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Suspect in 23 Calif. arson fires pleads not guilty

A man accused of starting a raging California wildfire that killed five firefighters pleaded not guilty Monday to new charges that connect him to 23 arsons.
Arson suspect Oyler appears in Riverside court
Raymond Lee Oyler appears in Superior Court in Riverside, Calif., in December.Mark Avery / Reuters
/ Source: The Associated Press

An auto mechanic accused of setting 23 arson blazes, including a wildfire that killed five firefighters as they tried to protect a home, pleaded not guilty Monday as the first detailed evidence of the fires’ origins came to light.

In court, a state fire investigator described three of the suspected arson fires, all started on May 16 within a few minutes and a few miles of one another.

Each fire started with an incendiary device that included wooden, red-tipped matches bundled around a cigarette with a green rubber band, said Capt. Charlie Dehart of the California Department of Fire and Protection. Two of the devices yielded the remains of a Marlboro Light cigarette, he said.

The wooden stick matches were unusual, Dehart said.

“In my 20 years, I have never seen it,” he said. “They’re just not common. Usually we see paper matches or actual paper matchbook devices.”

Prosecutors believe all three fire are connected to mechanic Raymond Lee Oyler, 36. Sheriff’s reports previously obtained by the Associated Press indicated investigators believed the same person created all the devices used in the fires.

Oyler had already pleaded not guilty to murder and arson in the deadly fire near Banning, where he lived. With the newly added charges, he faces five counts of first-degree murder, 17 counts of using an incendiary device and 23 counts of arson.

He was arrested in October shortly after a wildfire fire raced through the foothills near Banning, about 90 miles east of Los Angeles. Firefighters Jason McKay, 27; Jess McLean, 27; Daniel Hoover-Najera, 20; Mark Loutzenhiser, 43; and Pablo Cerda, 23, were overrun by that wildfire on Oct. 26 while protecting a home.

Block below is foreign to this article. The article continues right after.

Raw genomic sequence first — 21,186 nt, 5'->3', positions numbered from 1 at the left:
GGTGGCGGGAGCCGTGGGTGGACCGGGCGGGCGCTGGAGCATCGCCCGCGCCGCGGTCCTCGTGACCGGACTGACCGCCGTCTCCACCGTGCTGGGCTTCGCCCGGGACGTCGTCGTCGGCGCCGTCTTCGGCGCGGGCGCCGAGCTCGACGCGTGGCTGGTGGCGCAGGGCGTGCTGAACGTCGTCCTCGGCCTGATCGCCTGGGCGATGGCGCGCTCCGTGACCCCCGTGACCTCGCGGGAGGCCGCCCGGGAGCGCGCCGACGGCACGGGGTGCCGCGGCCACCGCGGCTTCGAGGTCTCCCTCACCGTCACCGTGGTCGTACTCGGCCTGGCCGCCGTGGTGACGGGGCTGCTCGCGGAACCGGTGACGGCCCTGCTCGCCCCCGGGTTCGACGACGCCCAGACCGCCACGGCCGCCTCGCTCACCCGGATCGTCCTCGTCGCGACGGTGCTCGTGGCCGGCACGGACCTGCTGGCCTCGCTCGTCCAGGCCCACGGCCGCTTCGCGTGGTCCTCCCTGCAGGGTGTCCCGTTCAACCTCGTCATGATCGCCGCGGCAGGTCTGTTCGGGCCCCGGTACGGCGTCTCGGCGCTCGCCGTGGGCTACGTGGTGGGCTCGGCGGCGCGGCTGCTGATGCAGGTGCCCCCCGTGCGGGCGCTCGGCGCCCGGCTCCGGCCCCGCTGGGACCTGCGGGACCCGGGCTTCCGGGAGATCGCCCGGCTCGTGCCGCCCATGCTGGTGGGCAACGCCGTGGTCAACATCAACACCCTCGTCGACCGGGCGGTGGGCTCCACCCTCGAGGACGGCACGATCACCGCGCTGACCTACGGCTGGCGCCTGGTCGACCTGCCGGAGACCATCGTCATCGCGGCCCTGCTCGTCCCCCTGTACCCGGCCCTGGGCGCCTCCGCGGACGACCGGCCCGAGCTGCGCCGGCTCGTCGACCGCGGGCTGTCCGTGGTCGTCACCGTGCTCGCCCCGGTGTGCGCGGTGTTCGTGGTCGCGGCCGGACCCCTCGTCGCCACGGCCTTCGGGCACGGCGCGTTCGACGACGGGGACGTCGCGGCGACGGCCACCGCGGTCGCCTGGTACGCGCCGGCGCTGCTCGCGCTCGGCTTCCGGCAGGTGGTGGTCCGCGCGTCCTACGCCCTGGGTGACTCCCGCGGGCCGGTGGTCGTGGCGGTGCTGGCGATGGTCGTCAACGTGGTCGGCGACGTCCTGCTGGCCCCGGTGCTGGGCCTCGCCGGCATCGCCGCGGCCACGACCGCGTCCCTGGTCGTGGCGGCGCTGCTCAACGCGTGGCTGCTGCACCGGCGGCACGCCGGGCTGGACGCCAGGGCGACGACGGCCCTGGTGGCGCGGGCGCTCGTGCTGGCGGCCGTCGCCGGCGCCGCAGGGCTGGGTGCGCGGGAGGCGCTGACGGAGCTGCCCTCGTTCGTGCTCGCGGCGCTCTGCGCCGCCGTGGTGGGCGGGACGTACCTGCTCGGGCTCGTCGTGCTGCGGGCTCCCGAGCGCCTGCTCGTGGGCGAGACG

“The evidence is going to show that there was a series of fires, all started by Mr. Oyler, that the devices that Mr. Oyler used had distinct similarities and that there’s an evolution in the devices,” said Deputy District Attorney Michael Hestrin. “There was also an evolution of locations and terrain that the defendant was choosing as regards to each fire.”

Oyler’s sister, Joanna Oyler, and his girlfriend, Crystal Breazille, were excluded from the courtroom because prosecutors plan to call them as witnesses during the preliminary hearing.

The deadly fire was ignited amid fierce Santa Ana winds and eventually charred more than 60 square miles in the San Jacinto Mountains and adjacent areas in Riverside County, about 90 miles east of Los Angeles.

A sheriff’s report obtained by the AP last week said Oyler’s cousin told investigators that the suspect spent a night one week before the deadly blaze “casing the area” for a good arson location.

Investigators say Oyler’s girlfriend also told them he wanted to start a fire as “a diversion” so he could get his pit bull out of the Banning Animal Shelter.

Defense attorney Mark McDonald said the cousin was not a credible witness because she had a feud with Oyler and his closest relatives. McDonald also said Oyler’s girlfriend was badgered by investigators and now denies telling them any of the information in the report.